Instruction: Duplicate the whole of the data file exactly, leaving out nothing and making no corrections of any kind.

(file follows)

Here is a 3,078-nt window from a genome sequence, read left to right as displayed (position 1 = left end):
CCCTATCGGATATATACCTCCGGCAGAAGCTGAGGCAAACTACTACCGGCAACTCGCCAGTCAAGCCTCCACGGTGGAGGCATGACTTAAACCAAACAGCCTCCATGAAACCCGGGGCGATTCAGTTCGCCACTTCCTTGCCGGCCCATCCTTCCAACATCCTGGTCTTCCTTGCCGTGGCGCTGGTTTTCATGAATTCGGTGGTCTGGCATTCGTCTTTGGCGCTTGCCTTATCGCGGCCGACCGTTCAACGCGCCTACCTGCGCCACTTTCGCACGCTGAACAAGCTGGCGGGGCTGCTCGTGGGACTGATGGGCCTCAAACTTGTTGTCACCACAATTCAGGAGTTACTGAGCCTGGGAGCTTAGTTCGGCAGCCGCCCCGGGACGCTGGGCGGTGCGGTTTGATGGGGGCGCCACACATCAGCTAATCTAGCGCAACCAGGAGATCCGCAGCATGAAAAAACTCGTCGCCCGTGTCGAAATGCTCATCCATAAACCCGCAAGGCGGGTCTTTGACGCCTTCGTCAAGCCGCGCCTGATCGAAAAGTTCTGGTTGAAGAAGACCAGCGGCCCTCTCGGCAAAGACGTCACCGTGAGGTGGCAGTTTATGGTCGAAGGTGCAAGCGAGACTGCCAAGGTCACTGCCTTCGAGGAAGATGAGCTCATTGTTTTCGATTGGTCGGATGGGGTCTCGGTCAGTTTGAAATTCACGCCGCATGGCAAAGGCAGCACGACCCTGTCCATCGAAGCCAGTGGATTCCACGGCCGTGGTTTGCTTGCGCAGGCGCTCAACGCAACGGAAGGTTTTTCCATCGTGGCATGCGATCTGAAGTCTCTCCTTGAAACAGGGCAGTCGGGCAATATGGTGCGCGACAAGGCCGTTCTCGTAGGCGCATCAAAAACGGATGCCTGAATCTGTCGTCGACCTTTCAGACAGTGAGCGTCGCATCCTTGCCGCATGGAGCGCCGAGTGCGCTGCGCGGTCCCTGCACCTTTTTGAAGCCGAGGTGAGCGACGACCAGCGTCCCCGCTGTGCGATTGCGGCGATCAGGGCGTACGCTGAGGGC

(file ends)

Here is a 3,078-nt window from a genome sequence, read left to right as displayed (position 1 = left end):
CCCTATCGGATATATACCTCCGGCAGAAGCTGAGGCAAACTACTACCGGCAACTCGCCAGTCAAGCCTCCACGGTGGAGGCATGACTTAAACCAAACAGCCTCCATGAAACCCGGGGCGATTCAGTTCGCCACTTCCTTGCCGGCCCATCCTTCCAACATCCTGGTCTTCCTTGCCGTGGCGCTGGTTTTCATGAATTCGGTGGTCTGGCATTCGTCTTTGGCGCTTGCCTTATCGCGGCCGACCGTTCAACGCGCCTACCTGCGCCACTTTCGCACGCTGAACAAGCTGGCGGGGCTGCTCGTGGGACTGATGGGCCTCAAACTTGTTGTCACCACAATTCAGGAGTTACTGAGCCTGGGAGCTTAGTTCGGCAGCCGCCCCGGGACGCTGGGCGGTGCGGTTTGATGGGGGCGCCACACATCAGCTAATCTAGCGCAACCAGGAGATCCGCAGCATGAAAAAACTCGTCGCCCGTGTCGAAATGCTCATCCATAAACCCGCAAGGCGGGTCTTTGACGCCTTCGTCAAGCCGCGCCTGATCGAAAAGTTCTGGTTGAAGAAGACCAGCGGCCCTCTCGGCAAAGACGTCACCGTGAGGTGGCAGTTTATGGTCGAAGGTGCAAGCGAGACTGCCAAGGTCACTGCCTTCGAGGAAGATGAGCTCATTGTTTTCGATTGGTCGGATGGGGTCTCGGTCAGTTTGAAATTCACGCCGCATGGCAAAGGCAGCACGACCCTGTCCATCGAAGCCAGTGGATTCCACGGCCGTGGTTTGCTTGCGCAGGCGCTCAACGCAACGGAAGGTTTTTCCATCGTGGCATGCGATCTGAAGTCTCTCCTTGAAACAGGGCAGTCGGGCAATATGGTGCGCGACAAGGCCGTTCTCGTAGGCGCATCAAAAACGGATGCCTGAATCTGTCGTCGACCTTTCAGACAGTGAGCGTCGCATCCTTGCCGCATGGAGCGCCGAGTGCGCTGCGCGGTCCCTGCACCTTTTTGAAGCCGAGGTGAGCGACGACCAGCGTCCCCGCTGTGCGATTGCGGCGATCAGGGCGTACGCTGAGGGC